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Smokers face the biggest risk of developing lung cancer, even if it doesn’t result in every long-term smoker developing the disease. A new study shows why.
Scientists have developed a better understanding of lifelong smokers and their relationship to lung cancer. While lung cancer’s largest risk is smoking on a regular basis, the majority of smokers don’t develop lung cancer. Turns out, people’s genes play an important role, in particular the cells that line their lungs.
Researchers spotted this benefit in the lungs of regular smokers, finding cells that are less likely to mutate with the passage of time.
A small study, published in Nature and made by researchers from Albert Einstein College of Medicine, made this discovery. Researchers have long speculated that smoking triggers people’s DNA to mutate, something that was proved in this study, which looked into the lungs of 14 non-smokers and 19 light, moderate and heavy smokers, comparing and contrasting their results.
Their findings on heavy smokers suggest that some people’s DNA are more likely to repair itself over time, protecting them from cancers that could arise due to exposing their lungs to harmful agents in smoke.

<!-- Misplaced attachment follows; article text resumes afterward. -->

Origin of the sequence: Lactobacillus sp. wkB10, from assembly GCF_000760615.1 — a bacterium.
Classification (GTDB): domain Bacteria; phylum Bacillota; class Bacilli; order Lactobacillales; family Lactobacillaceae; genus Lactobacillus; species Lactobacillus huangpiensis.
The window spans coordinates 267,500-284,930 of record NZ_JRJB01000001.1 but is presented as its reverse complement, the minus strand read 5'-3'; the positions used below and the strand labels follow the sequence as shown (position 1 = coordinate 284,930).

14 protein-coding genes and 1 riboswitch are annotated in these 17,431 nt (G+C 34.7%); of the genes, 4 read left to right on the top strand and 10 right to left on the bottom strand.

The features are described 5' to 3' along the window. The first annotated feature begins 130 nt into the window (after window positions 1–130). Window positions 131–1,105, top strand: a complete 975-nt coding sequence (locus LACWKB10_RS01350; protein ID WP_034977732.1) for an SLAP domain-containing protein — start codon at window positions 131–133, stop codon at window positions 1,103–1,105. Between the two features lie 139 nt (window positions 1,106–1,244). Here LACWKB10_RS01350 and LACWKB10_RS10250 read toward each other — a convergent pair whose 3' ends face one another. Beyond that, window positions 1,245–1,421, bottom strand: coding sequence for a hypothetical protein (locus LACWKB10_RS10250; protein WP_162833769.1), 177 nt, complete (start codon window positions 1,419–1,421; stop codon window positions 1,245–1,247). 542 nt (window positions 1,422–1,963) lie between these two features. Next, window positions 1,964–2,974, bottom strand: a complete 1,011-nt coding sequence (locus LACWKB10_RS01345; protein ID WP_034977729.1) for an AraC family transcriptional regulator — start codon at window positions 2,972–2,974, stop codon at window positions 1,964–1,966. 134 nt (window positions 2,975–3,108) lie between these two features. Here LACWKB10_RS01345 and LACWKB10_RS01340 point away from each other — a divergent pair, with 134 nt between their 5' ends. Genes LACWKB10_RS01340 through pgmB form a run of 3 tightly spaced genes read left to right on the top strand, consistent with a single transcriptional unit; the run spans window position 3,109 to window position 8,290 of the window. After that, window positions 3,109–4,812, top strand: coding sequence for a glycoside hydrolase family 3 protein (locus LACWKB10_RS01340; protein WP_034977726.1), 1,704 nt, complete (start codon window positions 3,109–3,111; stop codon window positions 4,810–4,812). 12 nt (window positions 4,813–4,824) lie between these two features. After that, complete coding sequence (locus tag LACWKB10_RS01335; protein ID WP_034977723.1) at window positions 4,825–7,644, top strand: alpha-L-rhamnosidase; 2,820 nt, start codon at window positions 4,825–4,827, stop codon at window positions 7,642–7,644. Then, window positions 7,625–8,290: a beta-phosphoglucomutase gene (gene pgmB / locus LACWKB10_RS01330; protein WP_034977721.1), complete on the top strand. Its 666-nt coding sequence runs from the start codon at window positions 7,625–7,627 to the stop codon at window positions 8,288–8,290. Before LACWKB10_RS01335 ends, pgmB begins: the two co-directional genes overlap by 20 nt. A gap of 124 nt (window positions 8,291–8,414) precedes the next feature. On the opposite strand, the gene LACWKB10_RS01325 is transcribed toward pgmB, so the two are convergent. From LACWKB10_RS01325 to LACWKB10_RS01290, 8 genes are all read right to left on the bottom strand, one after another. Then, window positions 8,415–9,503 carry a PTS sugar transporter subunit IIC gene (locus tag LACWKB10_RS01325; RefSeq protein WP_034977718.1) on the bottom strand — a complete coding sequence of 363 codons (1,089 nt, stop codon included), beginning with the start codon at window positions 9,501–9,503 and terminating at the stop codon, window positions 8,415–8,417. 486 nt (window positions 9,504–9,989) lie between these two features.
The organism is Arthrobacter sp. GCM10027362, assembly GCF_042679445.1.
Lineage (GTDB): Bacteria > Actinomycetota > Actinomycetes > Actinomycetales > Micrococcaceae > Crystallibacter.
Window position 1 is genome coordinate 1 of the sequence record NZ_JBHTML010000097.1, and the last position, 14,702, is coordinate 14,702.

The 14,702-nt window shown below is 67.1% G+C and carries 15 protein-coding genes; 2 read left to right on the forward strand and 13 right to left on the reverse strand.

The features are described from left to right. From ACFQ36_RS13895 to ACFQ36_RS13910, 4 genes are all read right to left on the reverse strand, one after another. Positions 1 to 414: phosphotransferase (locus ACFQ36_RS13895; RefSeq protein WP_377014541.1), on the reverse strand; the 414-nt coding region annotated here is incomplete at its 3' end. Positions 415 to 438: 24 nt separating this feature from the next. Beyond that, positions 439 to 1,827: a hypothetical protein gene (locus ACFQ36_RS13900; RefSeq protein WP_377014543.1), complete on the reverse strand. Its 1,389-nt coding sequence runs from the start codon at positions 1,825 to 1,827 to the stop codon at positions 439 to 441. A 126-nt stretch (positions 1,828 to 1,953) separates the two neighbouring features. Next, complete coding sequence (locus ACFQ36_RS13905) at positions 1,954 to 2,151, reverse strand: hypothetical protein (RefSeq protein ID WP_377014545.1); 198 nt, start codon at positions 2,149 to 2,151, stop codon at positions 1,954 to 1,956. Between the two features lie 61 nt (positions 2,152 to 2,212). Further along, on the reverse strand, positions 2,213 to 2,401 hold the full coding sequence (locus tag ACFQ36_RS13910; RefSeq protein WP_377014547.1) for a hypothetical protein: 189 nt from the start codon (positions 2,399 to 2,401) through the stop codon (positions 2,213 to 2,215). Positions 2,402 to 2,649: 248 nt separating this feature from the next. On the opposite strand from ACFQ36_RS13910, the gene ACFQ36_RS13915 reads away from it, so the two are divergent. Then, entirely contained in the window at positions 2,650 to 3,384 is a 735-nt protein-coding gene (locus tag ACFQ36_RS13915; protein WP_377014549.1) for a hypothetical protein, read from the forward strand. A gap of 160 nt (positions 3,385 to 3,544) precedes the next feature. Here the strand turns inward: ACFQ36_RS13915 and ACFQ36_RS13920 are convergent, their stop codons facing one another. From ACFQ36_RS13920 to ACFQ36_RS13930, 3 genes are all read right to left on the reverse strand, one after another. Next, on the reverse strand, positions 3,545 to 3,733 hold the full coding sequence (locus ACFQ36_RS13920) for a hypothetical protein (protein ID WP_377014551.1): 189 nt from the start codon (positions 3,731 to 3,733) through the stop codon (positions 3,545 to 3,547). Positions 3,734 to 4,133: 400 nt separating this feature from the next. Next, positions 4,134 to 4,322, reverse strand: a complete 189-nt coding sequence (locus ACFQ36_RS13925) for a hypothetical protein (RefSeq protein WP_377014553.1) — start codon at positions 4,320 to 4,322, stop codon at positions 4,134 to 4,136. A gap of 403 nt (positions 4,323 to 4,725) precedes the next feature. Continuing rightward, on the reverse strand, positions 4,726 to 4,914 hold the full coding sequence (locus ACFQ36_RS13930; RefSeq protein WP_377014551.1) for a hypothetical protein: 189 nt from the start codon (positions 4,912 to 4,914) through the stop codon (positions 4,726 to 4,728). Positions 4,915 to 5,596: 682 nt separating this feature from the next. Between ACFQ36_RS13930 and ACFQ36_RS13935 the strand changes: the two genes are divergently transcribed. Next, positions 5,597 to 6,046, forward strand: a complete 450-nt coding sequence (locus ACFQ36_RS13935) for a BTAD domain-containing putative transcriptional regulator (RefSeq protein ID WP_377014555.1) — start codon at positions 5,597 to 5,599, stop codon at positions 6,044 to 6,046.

“Our data suggest that these individuals may have survived for so long in spite of their heavy smoking because they managed to suppress further mutation accumulation. This leveling off of mutations could stem from these people having very proficient systems for repairing DNA damage or detoxifying cigarette smoke,” said pulmonologist Simon Spivack from the Albert Einstein College of Medicine.
This finding could explain why 80% to 90% of lifelong smokers never develop lung cancer. Other factors like people’s diets, physical activity, and lifestyle could have an impact on their odds of developing cancers, including that of the lungs.
Aside from understanding the disease further, the study’s results could lead to better disease prevention and could help physicists spot the disease earlier on, something pivotal in the disease’s prognosis.
“This may prove to be an important step toward the prevention and early detection of lung cancer risk and away from the current herculean efforts needed to battle late-stage disease, where the majority of health expenditures and misery occur,” said Spivack.
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